IT WAS DURING one of those coffee shop conversations when I was asked what I thought would happen if my opinion on climate change was eventually proven wrong.
“Being the devil’s advocate”, my friend began, “let’s suppose that everything you believed to be true about climate change is proven wrong. Within the decade we learn that manmade climate change was indeed a myth.”
Now everyone knows that starting a question with that devil’s advocate opening line is the equivalent of saying; I’m right, you’re wrong and I won’t be changing my mind any time soon.
However, it was a good question and acknowledging that ‘gotcha’ kind of smile on his face, I explained that quite honestly, I’d look pretty foolish. In fact, some might even consider me — although he was kind enough not to use the word — an idiot for being taken in by all that ‘fake science.’
I admitted to not only looking stupid but in the years ahead, acknowledged my grandchildren would roll their eyes in disbelief when they heard stories of their gullible grandpa.
The world would again be a safe and secure place and the result of my being wrong would be nothing more than personal embarrassment. I had been played for a fool, fallen victim to a conspiracy, a plot masterfully and secretly prepared by over 90 per cent of the world’s scientists.
The obvious purpose behind this highly organized, scientific criminal enterprise was to allow governments to (carbon) tax their citizens. A tax grab, as it is often described.
Those scientists were a sneaky bunch and so clearly big friends of government. They even deflected suspicion by convincing a conservative prime minister to ban publication of their reports, destroy old research records and slash their research and operating budgets.
These guys were good and considering there were tens of thousands of them involved in the conspiracy, they also knew how to keep a secret.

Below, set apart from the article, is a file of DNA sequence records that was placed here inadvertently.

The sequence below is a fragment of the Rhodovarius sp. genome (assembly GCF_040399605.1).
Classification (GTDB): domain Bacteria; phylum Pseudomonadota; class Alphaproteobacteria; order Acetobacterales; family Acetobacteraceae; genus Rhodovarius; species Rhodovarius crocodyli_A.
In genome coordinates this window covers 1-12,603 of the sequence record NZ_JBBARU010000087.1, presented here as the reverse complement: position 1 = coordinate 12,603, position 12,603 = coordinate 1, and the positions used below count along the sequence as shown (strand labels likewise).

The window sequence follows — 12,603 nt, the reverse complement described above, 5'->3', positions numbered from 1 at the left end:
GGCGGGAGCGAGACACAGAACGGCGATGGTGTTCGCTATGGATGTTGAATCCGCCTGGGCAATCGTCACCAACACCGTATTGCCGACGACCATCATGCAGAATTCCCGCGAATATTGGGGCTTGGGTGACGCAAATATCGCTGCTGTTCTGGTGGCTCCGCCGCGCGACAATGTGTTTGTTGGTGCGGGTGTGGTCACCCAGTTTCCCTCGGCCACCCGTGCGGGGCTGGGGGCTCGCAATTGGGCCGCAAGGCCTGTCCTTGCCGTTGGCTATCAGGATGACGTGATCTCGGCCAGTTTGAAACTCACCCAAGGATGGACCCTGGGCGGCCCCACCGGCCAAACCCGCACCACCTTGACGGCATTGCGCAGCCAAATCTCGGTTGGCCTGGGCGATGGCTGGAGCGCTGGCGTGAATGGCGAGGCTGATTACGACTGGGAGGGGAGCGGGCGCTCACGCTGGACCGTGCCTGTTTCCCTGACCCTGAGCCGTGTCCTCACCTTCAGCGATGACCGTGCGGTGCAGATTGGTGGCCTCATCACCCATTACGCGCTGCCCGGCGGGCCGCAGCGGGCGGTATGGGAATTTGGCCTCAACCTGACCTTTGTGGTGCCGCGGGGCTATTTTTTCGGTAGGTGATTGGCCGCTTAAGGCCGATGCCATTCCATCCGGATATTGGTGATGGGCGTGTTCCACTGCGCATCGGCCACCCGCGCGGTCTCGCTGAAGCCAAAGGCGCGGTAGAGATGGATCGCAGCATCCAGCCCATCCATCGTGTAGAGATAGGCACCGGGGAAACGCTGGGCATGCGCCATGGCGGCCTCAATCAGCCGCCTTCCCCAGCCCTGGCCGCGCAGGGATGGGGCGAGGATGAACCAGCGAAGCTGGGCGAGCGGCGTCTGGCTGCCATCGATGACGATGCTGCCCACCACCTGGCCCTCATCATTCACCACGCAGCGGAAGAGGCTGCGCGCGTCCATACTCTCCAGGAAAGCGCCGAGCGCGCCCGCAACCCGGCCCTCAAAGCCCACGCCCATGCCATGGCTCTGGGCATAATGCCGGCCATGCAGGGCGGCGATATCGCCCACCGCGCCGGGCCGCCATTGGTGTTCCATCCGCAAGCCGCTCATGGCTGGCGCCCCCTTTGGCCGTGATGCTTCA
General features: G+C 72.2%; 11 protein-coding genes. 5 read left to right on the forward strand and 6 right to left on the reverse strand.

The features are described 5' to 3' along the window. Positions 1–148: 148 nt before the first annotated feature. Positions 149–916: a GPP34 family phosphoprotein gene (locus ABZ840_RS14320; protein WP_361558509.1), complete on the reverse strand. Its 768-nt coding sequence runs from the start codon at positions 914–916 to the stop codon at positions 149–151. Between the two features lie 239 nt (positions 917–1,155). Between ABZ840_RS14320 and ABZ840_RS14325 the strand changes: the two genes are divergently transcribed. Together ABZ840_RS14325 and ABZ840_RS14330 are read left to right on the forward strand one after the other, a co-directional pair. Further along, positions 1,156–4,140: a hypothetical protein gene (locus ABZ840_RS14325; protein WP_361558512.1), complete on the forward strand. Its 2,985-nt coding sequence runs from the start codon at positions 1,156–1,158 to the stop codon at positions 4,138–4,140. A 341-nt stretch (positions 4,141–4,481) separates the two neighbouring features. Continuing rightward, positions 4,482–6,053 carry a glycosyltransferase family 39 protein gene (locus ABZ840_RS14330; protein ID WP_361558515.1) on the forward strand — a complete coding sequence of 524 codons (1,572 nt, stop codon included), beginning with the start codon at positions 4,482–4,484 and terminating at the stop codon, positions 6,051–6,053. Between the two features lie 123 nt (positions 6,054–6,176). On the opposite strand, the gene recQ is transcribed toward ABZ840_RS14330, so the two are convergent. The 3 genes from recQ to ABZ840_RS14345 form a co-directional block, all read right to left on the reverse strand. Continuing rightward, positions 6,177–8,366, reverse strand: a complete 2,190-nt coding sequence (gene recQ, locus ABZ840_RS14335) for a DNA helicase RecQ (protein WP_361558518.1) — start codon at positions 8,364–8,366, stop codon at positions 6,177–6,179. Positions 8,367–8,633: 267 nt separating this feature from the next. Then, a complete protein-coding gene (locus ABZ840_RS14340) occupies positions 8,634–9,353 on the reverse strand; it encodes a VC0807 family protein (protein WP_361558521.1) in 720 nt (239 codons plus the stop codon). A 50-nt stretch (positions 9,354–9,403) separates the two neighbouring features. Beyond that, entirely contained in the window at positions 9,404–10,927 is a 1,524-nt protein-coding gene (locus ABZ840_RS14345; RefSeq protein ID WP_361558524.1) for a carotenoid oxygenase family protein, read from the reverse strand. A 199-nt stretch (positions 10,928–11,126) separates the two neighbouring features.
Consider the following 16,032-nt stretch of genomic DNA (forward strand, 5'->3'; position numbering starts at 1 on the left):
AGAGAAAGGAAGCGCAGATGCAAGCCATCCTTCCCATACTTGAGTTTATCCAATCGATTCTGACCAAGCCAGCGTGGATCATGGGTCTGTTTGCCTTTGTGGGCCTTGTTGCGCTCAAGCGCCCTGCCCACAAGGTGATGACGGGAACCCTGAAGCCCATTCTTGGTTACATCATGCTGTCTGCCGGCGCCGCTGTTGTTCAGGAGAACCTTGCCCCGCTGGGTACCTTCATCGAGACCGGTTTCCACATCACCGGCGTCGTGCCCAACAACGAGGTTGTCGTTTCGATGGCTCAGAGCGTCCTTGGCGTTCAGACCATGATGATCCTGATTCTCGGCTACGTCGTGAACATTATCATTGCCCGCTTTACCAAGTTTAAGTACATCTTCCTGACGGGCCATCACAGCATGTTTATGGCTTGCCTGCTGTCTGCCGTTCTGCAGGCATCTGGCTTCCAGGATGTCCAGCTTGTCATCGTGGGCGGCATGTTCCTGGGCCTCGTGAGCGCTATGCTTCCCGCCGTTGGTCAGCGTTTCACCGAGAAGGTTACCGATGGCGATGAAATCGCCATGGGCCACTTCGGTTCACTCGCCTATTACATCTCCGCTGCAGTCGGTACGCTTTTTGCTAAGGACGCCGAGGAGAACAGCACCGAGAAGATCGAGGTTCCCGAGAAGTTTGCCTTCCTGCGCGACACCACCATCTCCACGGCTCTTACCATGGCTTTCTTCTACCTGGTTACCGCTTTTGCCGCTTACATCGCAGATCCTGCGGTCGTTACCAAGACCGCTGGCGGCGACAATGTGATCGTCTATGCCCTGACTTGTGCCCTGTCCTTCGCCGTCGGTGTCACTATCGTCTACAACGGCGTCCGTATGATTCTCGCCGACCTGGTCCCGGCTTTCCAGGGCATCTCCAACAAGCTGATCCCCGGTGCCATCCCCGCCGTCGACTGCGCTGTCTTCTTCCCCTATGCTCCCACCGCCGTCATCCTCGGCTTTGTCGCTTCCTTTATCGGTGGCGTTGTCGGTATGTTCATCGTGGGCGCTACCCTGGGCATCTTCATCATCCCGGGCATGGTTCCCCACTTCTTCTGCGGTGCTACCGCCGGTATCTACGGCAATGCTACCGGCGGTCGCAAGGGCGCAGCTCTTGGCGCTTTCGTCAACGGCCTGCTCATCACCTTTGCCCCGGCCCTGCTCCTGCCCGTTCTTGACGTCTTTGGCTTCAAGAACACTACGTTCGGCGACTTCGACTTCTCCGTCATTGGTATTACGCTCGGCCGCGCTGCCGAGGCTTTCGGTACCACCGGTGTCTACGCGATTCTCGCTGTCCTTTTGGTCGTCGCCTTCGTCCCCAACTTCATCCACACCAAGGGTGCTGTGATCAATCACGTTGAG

Then I asked my friend what would happen if he was wrong and manmade climate change really did exist? Would the consequences of his being wrong differ from mine?
I got that awkward, sideways glance as he considered my question. Obviously there would be a big difference and personal embarrassment at getting it wrong would be the very least of our problems.
Famine, flooding, wildfires, storms like we had never before experienced, loss of life, hundreds of millions of desperately starving climate refugees, civil unrest and 97 per cent of the world’s scientific community saying, ‘but we tried to warn you.’
Given the consequences, the safe bet is to put the arguments off to the side. You don’t have to believe but neither do you have to stand in the way of those who do and are working on the planet’s insurance policy.
Right or wrong, why take the chance? Do nothing or stand in the way and the tombstone of our local economy, your job and possibly your life will likely read…”Climate change? I thought it was just a tax grabbing hoax.”
Bill McQuarrie is a former magazine publisher, photojournalist and entrepreneur. Semi-retired and now living in Port McNeill, you can follow him on Instagram #mcriderbc or reach him at firstname.lastname@example.org